The Government of Chad expressed its commitment to good governance of the extractives industry by joining the Intergovernmental Forum on Mining, Minerals, Metals and Sustainable Development (IGF).
“We are pleased to welcome Chad as the 61st member of the IGF,” IGF Director Greg Radford said. “Every nation that joins the IGF brings a unique perspective and adds depth to the dialogue. We look forward to Chad’s participation and applaud their commitment to leveraging mining for sustainable development.”
Chad is eager to learn from the experiences of fellow IGF members and appreciates the opportunity to benefit from the capacity building services offered by the IGF Secretariat, said Youssouf Abassalah, Minister of Mines, Geology and Quarries. “Our overarching objective is diversified economic growth, including the mining sector which offers a solid source of revenue creation. Through our work with the IGF, we hope to grow the list of responsible investors who can spur industrial development of our mining sector while also working to improve our capacity for good governance and responsible management of our natural resources.”
The mining sector contributes to around 2–4 per cent of Chad’s gross domestic product. Construction materials—including clay, gravel, limestone—dominate the sector and are extracted by both artisanal and industrial miners. Chad also has a small contingent of artisanal gold miners.
“In the next five to ten years, Chad expects to complete its geological survey in order to augment its understanding of the nation’s mining potential and to promote this opportunity for national and international mining investors. We are also working to formalize the artisanal and small-scale mining sector,” the minister added.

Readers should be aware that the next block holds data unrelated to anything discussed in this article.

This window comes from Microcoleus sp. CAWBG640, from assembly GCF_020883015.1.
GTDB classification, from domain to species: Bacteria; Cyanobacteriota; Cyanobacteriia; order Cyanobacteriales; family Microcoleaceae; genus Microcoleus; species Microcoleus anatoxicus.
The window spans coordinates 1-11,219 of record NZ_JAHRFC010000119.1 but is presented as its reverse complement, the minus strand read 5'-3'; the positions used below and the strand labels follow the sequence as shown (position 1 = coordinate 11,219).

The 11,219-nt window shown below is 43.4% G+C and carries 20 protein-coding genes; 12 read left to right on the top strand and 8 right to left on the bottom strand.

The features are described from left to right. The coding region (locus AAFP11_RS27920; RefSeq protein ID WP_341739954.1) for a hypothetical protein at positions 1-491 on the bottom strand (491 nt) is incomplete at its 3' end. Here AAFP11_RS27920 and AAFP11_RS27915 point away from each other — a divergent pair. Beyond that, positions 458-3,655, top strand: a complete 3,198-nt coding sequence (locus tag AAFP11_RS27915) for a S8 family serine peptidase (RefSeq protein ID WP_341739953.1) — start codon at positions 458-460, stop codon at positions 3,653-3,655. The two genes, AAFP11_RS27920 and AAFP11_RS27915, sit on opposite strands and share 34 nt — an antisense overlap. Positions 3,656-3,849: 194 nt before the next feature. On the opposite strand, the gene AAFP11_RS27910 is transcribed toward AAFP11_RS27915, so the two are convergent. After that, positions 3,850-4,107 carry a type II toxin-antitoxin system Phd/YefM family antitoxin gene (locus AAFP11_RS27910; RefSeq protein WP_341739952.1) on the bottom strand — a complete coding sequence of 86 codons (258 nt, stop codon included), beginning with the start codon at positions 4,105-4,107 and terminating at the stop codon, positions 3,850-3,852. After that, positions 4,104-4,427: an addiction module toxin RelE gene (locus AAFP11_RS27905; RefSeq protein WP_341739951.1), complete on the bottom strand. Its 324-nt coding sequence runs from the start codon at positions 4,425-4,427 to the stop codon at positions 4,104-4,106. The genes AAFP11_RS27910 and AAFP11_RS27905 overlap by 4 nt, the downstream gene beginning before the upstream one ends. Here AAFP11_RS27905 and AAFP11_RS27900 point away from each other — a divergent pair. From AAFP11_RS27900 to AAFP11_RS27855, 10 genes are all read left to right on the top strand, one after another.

“To achieve these objectives, we are currently researching methods to finance a geological survey, the establishment of a national mining research center and a mining cadastre which will allow for transparent access to mining rights and geological data. We established a clear mining policy in July 2017 and are revising our mining laws to reflect our sustainable development objectives, with a focus on: formalizing the artisanal and small-scale mining sector; adjusting the tax system and fiscal incentives; and industrializing the sector.”
The IGF is a voluntary partnership that welcomes any member state of the United Nations. It supports 61 nations committed to leveraging mining for sustainable development to ensure that negative impacts are limited and financial benefits are shared. The IGF is devoted to optimizing the benefits of mining to achieve poverty reduction, inclusive growth, social development and environmental stewardship.
The IGF is focused on improving resource governance and decision making by governments working in the sector. It provides a number of services to members, including: in-country assessments; capacity building and individualized technical assistance; and guidance documents and conferences that explore best practices and provide an opportunity to engage with industry and civil society.
These efforts are largely framed by IGF’s flagship policy guidance and assessment tool, the Mining Policy Framework (MPF). The MPF lays out international best practices in six key pillars of mining policy and law: the legal and policy environment, financial benefit optimization, socioeconomic benefit optimization, environmental management, mine closure and post-mining transitions, and artisanal and small-scale mining.
The International Institute for Sustainable Development has served as Secretariat for the IGF since October 2015. Core funding is provided by the Government of Canada.